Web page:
New Zealanders are being asked to show they ‘give a crap this Christmas’ by talking to their loved ones about the dangers of bowel cancer. It is the most common cancer affecting both men and women in New Zealand, with almost 3,000 cases diagnosed each year.
Though the standard survival rate in OECD countries is 75%, only 55% of New Zealanders with bowel cancer will survive five years beyond diagnosis, in part because of our reluctance to talk about symptoms.
“It’s shocking to think four times as many people die of bowel cancer annually than in road traffic accidents, yet so few of us know enough about this terrible disease,” Beat Bowel Cancer Aotearoa (BBCA) CEO Megan Smith says.
“The tragic thing is that 75% of cases are curable if caught early, but too many Kiwis are dying because they’re not willing to discuss their symptoms.”
In an effort to improve New Zealand’s survival rates, BBCA has launched an awareness campaign featuring some of New Zealand’s most recognisable faces, including well-known clinical psychologist and TV personality Nigel Latta, in a video that asks Kiwis to ‘give a crap this Christmas’.
Ms Smith says, “Our ‘I Give a Crap’ campaign aims to remove the embarrassment factor and encourage open conversation about warning signs among Kiwi families and friends.
“It is difficult to talk about symptoms such as having to go to the toilet more often or blood in your poo, abdominal pain or lumps in your tummy, but an awkward conversation could save the life of someone you love.”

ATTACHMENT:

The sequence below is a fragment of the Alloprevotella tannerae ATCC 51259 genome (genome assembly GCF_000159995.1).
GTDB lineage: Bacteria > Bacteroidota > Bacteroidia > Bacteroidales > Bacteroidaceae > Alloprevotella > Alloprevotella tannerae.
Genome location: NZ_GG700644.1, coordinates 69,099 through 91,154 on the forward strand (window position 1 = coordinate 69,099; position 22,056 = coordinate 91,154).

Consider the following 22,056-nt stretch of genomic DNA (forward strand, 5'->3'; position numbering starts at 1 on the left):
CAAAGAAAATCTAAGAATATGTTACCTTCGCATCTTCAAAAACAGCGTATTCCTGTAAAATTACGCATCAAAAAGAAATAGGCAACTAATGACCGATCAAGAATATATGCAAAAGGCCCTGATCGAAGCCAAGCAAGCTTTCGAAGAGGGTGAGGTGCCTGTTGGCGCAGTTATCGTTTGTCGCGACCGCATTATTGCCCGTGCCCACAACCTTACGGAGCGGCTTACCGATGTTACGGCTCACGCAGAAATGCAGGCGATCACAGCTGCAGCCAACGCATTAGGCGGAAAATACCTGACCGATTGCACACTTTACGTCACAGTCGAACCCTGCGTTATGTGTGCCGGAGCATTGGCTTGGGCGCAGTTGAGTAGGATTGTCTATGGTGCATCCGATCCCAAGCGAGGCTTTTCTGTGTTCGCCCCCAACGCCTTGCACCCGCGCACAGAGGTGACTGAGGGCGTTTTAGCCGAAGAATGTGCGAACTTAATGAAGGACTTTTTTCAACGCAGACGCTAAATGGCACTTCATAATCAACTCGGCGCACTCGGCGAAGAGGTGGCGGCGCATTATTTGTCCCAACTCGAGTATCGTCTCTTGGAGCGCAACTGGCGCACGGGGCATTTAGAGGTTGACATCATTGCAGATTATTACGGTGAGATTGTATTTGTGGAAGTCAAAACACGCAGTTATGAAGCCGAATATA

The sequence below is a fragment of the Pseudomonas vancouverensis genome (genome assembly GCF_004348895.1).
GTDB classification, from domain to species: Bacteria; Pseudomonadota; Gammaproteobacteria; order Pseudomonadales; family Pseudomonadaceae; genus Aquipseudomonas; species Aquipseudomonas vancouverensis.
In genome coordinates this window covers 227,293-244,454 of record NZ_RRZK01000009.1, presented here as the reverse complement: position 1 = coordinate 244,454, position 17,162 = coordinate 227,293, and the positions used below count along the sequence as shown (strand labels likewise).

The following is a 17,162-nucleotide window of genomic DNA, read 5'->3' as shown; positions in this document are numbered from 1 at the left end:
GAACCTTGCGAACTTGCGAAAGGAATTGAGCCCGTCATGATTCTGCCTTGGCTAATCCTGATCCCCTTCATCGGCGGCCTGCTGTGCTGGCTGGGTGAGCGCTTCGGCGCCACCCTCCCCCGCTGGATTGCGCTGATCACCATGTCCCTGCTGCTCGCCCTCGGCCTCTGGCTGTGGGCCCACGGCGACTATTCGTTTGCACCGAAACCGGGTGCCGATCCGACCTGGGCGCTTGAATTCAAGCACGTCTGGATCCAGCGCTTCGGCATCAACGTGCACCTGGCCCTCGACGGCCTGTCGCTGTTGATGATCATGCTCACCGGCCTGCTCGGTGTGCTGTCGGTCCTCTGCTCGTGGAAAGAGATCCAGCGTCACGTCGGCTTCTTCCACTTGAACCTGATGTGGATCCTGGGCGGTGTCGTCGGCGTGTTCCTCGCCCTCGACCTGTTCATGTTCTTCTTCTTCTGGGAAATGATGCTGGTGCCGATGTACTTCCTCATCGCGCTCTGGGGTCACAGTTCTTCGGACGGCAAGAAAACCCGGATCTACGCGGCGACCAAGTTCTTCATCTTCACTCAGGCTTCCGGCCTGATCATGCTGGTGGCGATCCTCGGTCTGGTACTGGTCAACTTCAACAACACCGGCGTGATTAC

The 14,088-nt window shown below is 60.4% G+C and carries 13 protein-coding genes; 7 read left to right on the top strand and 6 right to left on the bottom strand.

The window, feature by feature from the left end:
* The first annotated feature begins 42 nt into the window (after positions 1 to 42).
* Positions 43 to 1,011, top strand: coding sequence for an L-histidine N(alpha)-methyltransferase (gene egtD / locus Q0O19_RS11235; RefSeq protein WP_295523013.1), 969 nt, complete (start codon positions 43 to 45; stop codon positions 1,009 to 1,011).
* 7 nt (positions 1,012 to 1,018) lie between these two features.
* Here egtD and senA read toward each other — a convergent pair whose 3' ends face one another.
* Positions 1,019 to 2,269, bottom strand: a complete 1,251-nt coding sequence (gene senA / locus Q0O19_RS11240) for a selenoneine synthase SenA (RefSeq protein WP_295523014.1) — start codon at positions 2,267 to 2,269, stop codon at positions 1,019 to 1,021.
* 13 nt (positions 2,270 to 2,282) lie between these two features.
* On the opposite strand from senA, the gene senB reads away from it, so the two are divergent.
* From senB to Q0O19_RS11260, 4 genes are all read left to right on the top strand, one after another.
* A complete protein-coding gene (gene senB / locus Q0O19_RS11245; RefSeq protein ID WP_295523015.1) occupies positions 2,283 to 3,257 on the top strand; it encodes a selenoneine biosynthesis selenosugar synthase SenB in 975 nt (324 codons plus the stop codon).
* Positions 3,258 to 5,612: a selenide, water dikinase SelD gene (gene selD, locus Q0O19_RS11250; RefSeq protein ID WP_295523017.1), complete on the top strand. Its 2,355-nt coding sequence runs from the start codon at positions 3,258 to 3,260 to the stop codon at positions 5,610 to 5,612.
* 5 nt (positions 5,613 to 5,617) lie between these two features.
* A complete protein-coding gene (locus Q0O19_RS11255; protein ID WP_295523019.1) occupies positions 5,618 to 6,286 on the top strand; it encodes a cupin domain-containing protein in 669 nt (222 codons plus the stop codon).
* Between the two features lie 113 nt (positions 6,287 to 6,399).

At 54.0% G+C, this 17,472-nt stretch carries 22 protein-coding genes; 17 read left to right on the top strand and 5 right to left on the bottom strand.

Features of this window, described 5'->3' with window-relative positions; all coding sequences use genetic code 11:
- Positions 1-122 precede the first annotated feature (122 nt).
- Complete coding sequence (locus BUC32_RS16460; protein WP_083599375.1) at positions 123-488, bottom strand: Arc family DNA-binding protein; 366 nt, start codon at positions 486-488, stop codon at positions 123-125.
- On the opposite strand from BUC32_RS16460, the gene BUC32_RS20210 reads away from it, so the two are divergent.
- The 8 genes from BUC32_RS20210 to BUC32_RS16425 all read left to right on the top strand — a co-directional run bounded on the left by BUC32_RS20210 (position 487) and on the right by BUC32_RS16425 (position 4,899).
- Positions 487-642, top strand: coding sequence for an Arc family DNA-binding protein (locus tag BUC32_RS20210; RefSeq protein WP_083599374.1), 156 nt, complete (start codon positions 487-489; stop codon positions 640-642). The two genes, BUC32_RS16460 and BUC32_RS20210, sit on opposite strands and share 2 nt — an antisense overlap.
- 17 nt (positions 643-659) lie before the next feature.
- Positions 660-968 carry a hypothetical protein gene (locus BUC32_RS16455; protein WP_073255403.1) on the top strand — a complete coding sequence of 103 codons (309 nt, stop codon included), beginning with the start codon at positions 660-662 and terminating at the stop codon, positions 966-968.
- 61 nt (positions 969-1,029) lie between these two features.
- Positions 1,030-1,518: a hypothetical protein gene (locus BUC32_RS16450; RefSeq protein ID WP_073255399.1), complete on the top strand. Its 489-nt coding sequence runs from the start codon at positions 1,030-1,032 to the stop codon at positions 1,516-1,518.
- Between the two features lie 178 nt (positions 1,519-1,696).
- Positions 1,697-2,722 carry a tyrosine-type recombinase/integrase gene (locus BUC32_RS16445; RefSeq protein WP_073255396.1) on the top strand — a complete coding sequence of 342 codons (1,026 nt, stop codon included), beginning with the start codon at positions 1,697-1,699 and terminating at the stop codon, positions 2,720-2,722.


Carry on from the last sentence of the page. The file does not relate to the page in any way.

Known for his no-nonsense, humorous approach to child and family issues, Mr Latta is also encouraging Kiwis to have that awkward conversation about their bowels. It’s a conversation he believes could have saved his own father.
“As a psychologist and a parent, I do understand it can be difficult to discuss awkward topics, but if we continue to avoid this particular conversation, people will continue to die. How many of us need to lose people we love before we can bring ourselves to start talking about poo? My dad died of bowel cancer. I wish he’d talked about his symptoms sooner, because then my boys might still have their granddad.”
Other participants in the ‘I Give a Crap’ campaign include April Ieremia, Valerie Adams and Sam Neill, all of whom want to support the messages of awareness and conversation.
“We are so thrilled that this group of well-known Kiwis is helping us bring about this change,” Ms Smith said. “We also need people’s help to spread the word by sharing the ‘I Give a Crap’ video online and liking it on Facebook and Twitter. The more people hear the message about bowel cancer, the more people we can save.
“In this country the outcomes for the disease are horrendous compared with other developed nations, and one of the most effective ways to improve the outcomes is through awareness campaigns such as ’I Give a Crap’.”
Bowel cancer is New Zealand's second most deadly cancer, with those diagnosed only having a 55% chance of surviving more than five years. BBCA, a patient-led organisation committed to reducing the impact of bowel cancer on our community through awareness, education and support, hopes to increase the survival rate to 75% through awareness campaigns.
Ms Smith is thankful to the campaign’s corporate sponsor, Cottonsoft, a New Zealand tissue-converting company that manufactures toilet tissue, paper towels and serviettes. The company became an official supporter of BBCA earlier in the year after learning of a staff member’s personal connection to the disease.